Arctic Clouds Highly Sensitive to Air Pollution
A new study finds air in the Arctic is extraordinarily sensitive to pollution and particulate matter may spur Arctic cloud formation.
In 1870, explorer Adolf Erik Nordenskiöld, trekking across the barren and remote ice cap of Greenland, saw something most people wouldn’t expect in such an empty, inhospitable landscape: haze.
Nordenskiöld’s record of the haze was among the first evidence that air pollution around the northern hemisphere can travel toward the pole and degrade air quality in the Arctic. Now, a new study finds that the air in the Arctic is extraordinarily sensitive to air pollution, and that particulate matter may spur Arctic cloud formation.
These clouds can act as a blanket, further warming an already-changing Arctic, according to Tim Garrett, an atmospheric scientist at the University of Utah and a co-author of the new study published online in Geophysical Research Letters, a journal of the American Geophysical Union....more
- Article Category
- Research Letters
- Atmospheric Science
High Sensitivity of Arctic Liquid Clouds to Long‐Range Anthropogenic Aerosol Transport
- First Published:
- | DOI:
- New insights into magma plumbing along rift systems from detailed observations of eruptive behavior at Axial volcano
- The marine hydrological cycle: The ocean's floods and droughts
- Glacial moulin formation triggered by rapid lake drainage
- Rethinking How Water Circulates Between the Oceans and Land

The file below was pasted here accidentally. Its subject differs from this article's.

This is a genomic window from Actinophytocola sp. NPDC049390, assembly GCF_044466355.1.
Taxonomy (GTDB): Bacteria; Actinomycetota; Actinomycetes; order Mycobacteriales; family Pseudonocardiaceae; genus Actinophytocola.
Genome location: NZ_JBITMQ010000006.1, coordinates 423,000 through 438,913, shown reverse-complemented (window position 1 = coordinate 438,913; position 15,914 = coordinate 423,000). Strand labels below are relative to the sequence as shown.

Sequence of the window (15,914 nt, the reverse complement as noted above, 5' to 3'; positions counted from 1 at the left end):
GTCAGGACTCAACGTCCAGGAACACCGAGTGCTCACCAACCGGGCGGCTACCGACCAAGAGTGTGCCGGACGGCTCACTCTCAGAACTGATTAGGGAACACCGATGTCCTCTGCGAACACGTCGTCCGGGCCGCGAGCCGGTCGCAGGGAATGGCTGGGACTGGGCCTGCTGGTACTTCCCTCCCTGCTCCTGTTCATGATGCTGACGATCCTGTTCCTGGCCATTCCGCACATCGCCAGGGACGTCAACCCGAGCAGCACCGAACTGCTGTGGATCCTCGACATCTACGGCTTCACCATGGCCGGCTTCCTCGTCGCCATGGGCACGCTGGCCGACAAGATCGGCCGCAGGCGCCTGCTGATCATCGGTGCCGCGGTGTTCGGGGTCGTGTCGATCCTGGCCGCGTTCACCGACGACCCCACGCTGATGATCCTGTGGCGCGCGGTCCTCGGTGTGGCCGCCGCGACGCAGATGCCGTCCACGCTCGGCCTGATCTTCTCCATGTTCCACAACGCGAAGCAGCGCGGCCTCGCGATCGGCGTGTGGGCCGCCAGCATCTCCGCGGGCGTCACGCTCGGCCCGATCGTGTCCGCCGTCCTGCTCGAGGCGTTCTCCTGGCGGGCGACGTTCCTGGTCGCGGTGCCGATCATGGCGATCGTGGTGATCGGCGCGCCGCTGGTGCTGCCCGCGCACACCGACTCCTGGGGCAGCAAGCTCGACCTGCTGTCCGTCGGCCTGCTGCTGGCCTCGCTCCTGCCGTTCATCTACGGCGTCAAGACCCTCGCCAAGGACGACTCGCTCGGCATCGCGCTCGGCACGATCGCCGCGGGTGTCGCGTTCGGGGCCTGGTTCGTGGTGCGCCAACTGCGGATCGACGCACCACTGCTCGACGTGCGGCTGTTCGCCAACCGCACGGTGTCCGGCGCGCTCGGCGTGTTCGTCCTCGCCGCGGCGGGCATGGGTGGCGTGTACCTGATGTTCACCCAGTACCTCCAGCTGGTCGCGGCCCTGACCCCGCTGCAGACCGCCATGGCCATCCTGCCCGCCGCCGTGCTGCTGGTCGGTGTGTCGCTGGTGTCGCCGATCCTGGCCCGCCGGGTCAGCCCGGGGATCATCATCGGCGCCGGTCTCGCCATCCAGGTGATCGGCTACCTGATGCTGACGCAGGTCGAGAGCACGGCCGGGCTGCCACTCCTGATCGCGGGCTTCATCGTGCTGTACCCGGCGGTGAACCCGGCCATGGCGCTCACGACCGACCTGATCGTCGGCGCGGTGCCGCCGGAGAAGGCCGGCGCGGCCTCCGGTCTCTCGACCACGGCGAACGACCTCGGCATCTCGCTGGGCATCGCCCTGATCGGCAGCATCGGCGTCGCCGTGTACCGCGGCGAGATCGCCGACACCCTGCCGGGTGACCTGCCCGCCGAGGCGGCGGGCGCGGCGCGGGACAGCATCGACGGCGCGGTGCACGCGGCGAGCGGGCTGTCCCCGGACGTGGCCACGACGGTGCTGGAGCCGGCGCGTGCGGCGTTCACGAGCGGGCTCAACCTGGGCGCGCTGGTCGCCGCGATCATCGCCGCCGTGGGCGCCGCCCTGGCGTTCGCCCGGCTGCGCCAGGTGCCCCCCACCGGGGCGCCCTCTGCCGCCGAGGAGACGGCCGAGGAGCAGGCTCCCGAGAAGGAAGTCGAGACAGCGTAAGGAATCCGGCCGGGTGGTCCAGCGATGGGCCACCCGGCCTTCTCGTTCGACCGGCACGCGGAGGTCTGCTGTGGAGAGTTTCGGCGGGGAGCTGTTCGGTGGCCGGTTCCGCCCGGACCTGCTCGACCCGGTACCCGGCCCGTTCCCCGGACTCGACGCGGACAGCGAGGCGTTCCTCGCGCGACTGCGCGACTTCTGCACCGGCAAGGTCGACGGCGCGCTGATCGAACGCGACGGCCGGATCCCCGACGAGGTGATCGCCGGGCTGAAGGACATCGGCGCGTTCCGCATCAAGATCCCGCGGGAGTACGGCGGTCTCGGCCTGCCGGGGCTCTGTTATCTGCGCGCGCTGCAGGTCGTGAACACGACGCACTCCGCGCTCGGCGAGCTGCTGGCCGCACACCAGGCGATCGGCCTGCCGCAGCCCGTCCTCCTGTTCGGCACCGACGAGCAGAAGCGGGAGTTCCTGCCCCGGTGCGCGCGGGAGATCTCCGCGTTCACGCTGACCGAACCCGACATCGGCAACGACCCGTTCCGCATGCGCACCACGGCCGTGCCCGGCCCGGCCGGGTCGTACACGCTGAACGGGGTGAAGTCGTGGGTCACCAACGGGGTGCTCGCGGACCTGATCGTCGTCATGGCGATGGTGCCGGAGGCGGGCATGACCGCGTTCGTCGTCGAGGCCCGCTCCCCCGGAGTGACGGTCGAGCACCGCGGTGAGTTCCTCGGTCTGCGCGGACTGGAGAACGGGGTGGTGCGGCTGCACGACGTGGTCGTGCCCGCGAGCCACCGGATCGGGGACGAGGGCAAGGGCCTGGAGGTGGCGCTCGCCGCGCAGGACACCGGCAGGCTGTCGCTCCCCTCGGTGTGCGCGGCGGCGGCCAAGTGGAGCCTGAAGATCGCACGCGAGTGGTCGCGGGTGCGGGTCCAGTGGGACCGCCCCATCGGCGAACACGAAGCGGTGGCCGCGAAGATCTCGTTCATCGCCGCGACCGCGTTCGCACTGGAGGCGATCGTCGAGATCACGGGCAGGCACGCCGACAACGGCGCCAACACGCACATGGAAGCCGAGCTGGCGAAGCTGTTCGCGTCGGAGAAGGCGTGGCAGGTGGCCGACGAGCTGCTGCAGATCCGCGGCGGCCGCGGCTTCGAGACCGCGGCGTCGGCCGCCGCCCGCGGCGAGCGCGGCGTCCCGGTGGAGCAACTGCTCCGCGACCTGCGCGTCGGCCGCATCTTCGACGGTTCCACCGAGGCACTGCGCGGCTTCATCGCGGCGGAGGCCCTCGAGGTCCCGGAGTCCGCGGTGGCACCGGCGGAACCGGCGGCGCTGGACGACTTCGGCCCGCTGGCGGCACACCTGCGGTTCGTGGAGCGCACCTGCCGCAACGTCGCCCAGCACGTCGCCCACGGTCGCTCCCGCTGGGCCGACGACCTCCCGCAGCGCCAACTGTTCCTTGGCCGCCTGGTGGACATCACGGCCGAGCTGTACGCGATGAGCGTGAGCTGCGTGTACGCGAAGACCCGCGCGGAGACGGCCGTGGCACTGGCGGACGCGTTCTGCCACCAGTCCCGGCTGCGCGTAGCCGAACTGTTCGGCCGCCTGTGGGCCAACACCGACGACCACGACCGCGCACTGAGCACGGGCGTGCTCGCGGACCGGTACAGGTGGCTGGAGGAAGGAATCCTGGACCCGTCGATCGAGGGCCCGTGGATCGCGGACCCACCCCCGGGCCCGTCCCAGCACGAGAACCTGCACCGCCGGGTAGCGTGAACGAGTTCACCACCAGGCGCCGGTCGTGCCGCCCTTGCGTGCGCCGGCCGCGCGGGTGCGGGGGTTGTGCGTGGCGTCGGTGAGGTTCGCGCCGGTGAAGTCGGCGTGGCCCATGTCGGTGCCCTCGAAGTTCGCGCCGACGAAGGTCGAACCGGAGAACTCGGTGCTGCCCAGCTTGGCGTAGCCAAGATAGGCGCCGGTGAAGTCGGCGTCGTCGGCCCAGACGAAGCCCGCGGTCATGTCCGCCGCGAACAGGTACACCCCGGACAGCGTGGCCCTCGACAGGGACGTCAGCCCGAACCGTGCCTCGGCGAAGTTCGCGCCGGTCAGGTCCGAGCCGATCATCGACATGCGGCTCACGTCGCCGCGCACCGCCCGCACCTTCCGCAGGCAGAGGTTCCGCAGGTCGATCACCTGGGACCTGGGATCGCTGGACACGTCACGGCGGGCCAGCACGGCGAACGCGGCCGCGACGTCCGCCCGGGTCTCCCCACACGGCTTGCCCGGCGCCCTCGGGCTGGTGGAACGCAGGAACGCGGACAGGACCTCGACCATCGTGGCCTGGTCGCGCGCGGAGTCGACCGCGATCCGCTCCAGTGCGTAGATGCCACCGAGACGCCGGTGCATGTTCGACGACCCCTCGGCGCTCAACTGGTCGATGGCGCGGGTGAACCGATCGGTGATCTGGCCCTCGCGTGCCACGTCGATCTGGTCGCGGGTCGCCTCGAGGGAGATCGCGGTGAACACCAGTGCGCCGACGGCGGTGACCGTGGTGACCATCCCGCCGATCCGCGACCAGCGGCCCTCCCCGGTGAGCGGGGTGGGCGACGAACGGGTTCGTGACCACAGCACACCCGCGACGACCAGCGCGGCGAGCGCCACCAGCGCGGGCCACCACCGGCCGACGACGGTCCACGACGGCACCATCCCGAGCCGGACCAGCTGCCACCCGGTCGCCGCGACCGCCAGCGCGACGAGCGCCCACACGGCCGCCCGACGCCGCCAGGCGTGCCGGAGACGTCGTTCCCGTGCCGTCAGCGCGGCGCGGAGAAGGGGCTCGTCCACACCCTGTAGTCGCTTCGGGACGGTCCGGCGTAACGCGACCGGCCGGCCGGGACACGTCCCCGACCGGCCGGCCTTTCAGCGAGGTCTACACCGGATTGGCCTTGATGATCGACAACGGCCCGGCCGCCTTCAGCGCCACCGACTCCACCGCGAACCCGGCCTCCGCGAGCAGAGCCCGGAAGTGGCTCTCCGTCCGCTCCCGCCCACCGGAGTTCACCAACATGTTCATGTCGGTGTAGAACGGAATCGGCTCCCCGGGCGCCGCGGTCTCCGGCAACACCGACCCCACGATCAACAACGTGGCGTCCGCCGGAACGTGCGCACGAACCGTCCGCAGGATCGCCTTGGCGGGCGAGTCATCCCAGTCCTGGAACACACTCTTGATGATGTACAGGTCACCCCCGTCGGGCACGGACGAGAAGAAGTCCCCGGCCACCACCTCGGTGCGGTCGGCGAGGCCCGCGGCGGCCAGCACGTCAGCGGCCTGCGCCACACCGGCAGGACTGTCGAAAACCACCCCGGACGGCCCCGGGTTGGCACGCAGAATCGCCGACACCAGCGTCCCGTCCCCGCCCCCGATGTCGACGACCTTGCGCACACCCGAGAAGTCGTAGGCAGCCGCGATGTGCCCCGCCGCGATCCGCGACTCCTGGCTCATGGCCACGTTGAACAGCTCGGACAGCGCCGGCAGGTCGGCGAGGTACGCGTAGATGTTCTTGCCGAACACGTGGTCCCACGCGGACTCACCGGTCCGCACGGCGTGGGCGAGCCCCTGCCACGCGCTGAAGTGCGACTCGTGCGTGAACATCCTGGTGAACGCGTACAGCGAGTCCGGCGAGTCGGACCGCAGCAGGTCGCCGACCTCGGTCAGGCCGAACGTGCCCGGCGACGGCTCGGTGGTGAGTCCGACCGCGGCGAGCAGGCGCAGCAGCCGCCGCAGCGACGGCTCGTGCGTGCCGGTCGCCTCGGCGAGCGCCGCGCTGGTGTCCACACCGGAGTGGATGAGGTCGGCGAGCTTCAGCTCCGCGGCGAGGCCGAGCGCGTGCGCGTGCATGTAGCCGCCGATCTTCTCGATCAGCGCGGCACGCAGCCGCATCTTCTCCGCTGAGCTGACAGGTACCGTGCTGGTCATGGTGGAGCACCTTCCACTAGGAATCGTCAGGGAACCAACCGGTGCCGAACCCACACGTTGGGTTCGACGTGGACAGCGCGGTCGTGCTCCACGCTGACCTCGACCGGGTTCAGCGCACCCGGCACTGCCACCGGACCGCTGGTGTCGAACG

Eos.org: Earth & Space Science News
Download the App
New Android App Available!
iOS App for iPad or iPhone
AGU Career Center
Featured Special Collection
The atmosphere varies naturally on all length scales from millimeters to thousands of kilometers, and on all time scales from seconds to decades and longer. This special collection of Geophysical Research Letters synthesizes and summarizes that variability through a phenomenological census. The collection brings together some of the most influential and definitive papers to have been published in this journal in recent years. The topics covered include turbulence on time scales of seconds and minutes, gravity waves on time scales of hours, weather systems on time scales of days, atmospheric blocking on time scales of weeks, the Madden–Julian Oscillation on time scales of months, the Quasi-Biennial Oscillation and El Niño–Southern Oscillation on time scales of years, and the North Atlantic, Arctic, Antarctic, Pacific Decadal, and Atlantic Multi-decadal Oscillations on time scales of decades. The collection is accompanied by a Commentary article, which provides an authoritative, concise, and accessible point of reference for the most important modes of atmospheric variability.
A Census of Atmospheric Variability from Seconds to Decades